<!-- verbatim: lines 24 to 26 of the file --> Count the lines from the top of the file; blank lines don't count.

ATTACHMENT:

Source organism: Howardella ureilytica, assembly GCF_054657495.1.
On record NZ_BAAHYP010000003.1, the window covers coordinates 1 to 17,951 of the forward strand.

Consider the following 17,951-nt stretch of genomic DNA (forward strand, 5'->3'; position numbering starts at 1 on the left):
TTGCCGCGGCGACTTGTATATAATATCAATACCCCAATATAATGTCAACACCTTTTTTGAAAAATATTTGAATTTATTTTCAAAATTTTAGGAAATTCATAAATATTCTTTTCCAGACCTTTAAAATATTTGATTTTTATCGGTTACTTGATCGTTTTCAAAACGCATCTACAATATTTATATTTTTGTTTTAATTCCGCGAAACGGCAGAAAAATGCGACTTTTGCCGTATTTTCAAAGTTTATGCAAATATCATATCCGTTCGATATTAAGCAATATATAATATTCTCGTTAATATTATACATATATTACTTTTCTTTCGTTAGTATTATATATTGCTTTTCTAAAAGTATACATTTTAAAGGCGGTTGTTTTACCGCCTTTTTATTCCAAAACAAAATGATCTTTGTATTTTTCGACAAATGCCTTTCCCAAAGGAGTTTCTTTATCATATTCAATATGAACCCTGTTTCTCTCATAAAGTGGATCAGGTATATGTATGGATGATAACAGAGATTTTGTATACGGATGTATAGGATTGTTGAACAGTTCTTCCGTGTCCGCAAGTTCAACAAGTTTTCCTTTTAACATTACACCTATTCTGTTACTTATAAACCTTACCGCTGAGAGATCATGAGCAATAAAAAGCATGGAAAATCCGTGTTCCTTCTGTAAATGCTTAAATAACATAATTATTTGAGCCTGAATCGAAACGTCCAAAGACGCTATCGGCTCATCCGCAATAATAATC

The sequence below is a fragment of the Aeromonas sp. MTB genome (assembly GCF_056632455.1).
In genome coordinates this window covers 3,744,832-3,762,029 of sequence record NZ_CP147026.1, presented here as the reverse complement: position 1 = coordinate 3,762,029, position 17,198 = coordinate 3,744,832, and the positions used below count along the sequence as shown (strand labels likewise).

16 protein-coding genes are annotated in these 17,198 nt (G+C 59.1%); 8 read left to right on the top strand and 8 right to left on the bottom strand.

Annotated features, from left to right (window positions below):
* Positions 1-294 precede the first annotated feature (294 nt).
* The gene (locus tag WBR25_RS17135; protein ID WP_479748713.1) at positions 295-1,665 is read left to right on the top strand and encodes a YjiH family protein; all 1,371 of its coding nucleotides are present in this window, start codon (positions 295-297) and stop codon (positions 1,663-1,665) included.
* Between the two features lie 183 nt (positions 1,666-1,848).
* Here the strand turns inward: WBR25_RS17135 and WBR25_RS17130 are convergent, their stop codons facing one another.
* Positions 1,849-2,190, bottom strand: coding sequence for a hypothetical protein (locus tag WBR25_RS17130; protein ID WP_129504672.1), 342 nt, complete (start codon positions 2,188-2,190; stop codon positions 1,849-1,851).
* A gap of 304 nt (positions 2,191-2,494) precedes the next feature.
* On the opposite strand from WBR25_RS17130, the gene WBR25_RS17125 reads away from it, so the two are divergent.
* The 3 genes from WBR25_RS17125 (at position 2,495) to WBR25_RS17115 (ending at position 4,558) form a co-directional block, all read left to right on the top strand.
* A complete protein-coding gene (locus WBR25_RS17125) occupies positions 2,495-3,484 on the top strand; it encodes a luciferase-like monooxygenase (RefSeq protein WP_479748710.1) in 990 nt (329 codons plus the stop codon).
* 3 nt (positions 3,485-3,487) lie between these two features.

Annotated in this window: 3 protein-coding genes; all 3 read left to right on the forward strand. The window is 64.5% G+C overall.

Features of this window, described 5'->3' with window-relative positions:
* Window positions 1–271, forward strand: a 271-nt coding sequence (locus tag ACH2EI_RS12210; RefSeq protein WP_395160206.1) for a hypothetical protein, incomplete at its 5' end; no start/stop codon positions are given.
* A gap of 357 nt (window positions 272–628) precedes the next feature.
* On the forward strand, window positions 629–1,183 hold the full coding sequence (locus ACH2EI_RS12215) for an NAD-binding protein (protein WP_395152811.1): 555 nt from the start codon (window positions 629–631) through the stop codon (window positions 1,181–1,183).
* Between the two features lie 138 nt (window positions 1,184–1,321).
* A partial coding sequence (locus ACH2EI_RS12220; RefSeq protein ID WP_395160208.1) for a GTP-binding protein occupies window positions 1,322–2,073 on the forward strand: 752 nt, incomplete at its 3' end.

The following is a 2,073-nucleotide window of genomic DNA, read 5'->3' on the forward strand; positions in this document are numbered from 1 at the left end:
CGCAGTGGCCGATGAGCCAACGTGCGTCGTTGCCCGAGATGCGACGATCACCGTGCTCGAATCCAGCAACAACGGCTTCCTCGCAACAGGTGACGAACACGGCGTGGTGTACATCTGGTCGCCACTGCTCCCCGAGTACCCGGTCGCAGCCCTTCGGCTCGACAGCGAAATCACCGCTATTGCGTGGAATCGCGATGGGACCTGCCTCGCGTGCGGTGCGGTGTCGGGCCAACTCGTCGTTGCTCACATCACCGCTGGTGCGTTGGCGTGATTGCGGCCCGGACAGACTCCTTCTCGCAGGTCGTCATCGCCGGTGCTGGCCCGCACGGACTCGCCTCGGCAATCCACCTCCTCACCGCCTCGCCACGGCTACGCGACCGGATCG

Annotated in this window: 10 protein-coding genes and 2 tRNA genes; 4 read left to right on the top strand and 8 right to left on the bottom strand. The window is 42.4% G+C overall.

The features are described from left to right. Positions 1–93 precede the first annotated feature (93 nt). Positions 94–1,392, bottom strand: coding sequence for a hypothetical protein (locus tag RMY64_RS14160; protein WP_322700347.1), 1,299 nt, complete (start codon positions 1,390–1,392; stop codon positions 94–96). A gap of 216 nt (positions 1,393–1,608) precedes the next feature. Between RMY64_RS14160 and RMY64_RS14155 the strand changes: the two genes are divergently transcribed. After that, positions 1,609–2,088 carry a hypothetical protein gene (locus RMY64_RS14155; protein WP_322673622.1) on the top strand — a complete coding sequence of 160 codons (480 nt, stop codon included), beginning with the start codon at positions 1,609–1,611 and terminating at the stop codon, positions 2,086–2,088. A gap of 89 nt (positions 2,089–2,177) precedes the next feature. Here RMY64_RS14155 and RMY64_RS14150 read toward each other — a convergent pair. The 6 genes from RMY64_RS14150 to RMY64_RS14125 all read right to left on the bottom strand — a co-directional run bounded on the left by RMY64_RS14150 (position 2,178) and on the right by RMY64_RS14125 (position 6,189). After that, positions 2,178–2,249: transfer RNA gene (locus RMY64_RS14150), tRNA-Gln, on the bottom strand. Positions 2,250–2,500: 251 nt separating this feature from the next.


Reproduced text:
* Between the two features lie 138 nt (window positions 1,184–1,321).
* A partial coding sequence (locus ACH2EI_RS12220; RefSeq protein ID WP_395160208.1) for a GTP-binding protein occupies window positions 1,322–2,073 on the forward strand: 752 nt, incomplete at its 3' end.

The following is a 2,073-nucleotide window of genomic DNA, read 5'->3' on the forward strand; positions in this document are numbered from 1 at the left end: